OPINION: Unfortunately, but as anticipated, the government’s budget plans for healthcare have focused on the way we fund our health system. This has resulted in almost universal criticism of the budget initiatives from those of us who have been urging government to concentrate on changing the way we deliver care, rather than revenue generation.
The changes advocated would provide crucial infrastructure needed to address prevention initiatives and improve cost-effectiveness and health outcomes. In so doing we would also be addressing the palpable inequity inherent in our system. This budget will result in Australians paying more for services that no longer meet our contemporary needs. It is unfair and quite unnecessarily increases hardship for many.
Despite rhetoric to the contrary, Medicare (“a visit to the doctor”) has never been free. The $19 billion made available for Medicare this year will be paid for with taxpayers’ dollars and, while the Medicare levy only partly funds the system, most of the additional dollars needed are provided by better-off Australians through our progressive tax system. This is a much fairer than slapping the same co-payment on all Australians who need to see their doctor.
We health professionals know that the $7 co-payment will act as a deterrent to many who should be seeking help, and this includes the working poor. To compound the unfairness, this co-payment will also apply to blood tests and imaging, while prescription medicines are to become more expensive (less affordable). We already pay more for medicines than people in many other OECD countries. The budget is trying to reduce the demand for Medicare services when we really should be encouraging more people to address health issues.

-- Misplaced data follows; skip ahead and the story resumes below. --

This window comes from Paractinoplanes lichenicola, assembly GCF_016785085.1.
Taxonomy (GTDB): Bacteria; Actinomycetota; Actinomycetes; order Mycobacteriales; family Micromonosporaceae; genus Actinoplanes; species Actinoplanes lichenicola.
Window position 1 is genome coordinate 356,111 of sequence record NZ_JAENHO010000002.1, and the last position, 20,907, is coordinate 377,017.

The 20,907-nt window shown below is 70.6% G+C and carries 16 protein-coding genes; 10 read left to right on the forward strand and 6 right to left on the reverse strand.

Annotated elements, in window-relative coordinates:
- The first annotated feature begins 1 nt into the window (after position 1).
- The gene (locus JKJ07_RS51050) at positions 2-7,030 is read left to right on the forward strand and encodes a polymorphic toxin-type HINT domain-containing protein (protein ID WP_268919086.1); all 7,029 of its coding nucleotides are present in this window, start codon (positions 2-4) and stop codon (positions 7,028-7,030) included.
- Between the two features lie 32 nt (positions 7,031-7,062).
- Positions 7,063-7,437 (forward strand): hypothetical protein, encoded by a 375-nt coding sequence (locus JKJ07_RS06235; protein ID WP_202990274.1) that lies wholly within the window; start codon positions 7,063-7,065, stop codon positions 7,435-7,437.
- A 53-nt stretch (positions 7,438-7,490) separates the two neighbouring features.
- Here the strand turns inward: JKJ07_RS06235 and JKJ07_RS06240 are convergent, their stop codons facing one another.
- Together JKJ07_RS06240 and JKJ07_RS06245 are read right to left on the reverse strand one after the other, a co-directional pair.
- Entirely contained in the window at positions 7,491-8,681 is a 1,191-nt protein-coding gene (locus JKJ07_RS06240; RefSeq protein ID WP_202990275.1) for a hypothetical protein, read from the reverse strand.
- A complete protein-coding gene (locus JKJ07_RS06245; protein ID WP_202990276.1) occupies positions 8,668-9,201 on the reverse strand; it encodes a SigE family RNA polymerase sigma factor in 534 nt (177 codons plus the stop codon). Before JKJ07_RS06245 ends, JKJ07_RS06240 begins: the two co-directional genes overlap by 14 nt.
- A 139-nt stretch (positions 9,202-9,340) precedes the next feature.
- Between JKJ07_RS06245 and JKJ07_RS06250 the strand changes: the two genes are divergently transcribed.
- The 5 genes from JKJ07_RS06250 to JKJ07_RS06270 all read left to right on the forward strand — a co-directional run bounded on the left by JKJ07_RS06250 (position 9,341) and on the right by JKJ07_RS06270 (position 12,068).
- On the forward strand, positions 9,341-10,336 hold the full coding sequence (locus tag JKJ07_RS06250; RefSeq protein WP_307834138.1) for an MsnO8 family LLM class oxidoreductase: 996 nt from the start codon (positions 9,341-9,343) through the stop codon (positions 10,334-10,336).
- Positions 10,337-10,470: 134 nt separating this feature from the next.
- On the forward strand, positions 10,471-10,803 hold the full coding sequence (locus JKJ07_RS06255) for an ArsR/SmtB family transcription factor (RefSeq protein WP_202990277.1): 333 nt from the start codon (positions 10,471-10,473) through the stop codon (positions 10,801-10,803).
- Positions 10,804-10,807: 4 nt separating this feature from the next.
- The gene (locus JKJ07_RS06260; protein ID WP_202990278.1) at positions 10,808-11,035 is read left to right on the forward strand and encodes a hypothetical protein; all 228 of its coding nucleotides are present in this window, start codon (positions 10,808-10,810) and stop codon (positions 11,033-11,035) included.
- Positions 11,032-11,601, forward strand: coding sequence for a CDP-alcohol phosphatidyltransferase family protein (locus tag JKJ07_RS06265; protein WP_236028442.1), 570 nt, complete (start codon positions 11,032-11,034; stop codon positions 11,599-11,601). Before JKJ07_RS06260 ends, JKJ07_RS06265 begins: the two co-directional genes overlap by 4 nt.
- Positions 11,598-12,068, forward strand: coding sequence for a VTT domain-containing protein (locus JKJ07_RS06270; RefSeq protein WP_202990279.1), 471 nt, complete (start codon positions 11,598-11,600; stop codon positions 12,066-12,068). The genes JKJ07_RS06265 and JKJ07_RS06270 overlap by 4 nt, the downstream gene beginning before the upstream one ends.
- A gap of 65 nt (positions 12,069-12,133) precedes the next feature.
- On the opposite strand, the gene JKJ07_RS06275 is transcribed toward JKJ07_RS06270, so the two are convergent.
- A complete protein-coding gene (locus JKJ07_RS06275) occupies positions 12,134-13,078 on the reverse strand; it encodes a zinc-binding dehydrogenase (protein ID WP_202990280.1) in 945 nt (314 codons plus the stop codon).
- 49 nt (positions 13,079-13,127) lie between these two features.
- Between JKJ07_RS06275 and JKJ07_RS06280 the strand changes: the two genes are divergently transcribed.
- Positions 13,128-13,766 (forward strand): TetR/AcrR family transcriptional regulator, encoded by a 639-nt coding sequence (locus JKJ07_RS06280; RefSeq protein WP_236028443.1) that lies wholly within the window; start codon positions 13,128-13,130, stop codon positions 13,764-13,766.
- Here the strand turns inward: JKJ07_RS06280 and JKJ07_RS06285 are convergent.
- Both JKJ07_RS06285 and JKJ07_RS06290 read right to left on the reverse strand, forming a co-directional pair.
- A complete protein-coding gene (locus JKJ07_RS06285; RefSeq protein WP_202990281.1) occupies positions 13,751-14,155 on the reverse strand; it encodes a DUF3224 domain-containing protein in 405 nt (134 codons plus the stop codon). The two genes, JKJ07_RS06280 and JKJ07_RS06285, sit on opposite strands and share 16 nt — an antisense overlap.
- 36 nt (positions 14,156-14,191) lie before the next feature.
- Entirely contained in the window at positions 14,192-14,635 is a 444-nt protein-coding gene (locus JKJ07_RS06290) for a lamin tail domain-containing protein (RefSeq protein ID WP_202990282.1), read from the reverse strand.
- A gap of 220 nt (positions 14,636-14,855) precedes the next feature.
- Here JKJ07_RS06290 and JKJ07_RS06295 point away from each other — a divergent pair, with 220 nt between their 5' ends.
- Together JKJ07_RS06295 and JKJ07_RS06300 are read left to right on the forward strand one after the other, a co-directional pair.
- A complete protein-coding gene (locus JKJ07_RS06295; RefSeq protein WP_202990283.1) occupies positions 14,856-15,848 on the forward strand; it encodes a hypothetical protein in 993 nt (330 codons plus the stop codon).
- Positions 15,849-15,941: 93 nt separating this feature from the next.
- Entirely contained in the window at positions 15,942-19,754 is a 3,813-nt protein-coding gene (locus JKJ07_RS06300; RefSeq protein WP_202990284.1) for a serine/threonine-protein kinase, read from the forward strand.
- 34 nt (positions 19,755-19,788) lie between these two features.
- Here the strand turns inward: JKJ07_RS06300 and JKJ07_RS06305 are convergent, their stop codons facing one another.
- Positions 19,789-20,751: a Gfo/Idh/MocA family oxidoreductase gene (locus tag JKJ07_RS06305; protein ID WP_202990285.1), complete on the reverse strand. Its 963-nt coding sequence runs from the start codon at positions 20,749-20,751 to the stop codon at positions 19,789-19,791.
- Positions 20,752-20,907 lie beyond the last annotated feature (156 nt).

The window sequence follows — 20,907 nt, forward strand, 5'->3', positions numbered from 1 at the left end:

The government apparently fails to understand that inequity is very expensive.
With the exception of the deleterious effect of excessive alcohol consumption on health, all other major risk factors are more common in less economically advantaged Australians. The huge burden of chronic disease absorbs most of our health dollars.
On the subject of inequity, it should be noted that there was nothing of significance in the budget to address the factors that lead to rural Australians struggling with health outcomes inferior to those of their city cousins in almost all areas. Co-payments become irrelevant when there are no doctors available.
The budget rhetoric does make the ill-informed suggestion that states should charge people who attend hospital emergency departments with “GP problems”. Many rural Australians have no other source of care and, frequently, reasonable uncertainty about the seriousness of a problem makes hospital assessment a wise choice for all of us.
It is important to note that inadequate Medicare coverage of necessary services and poor co-ordination of healthcare already has Australians — at least those who can afford to — spending an additional $29bn each year from their pockets to round out their healthcare needs. Only Americans spend more. Those who can’t afford the additional expenditure suffer worse health outcomes.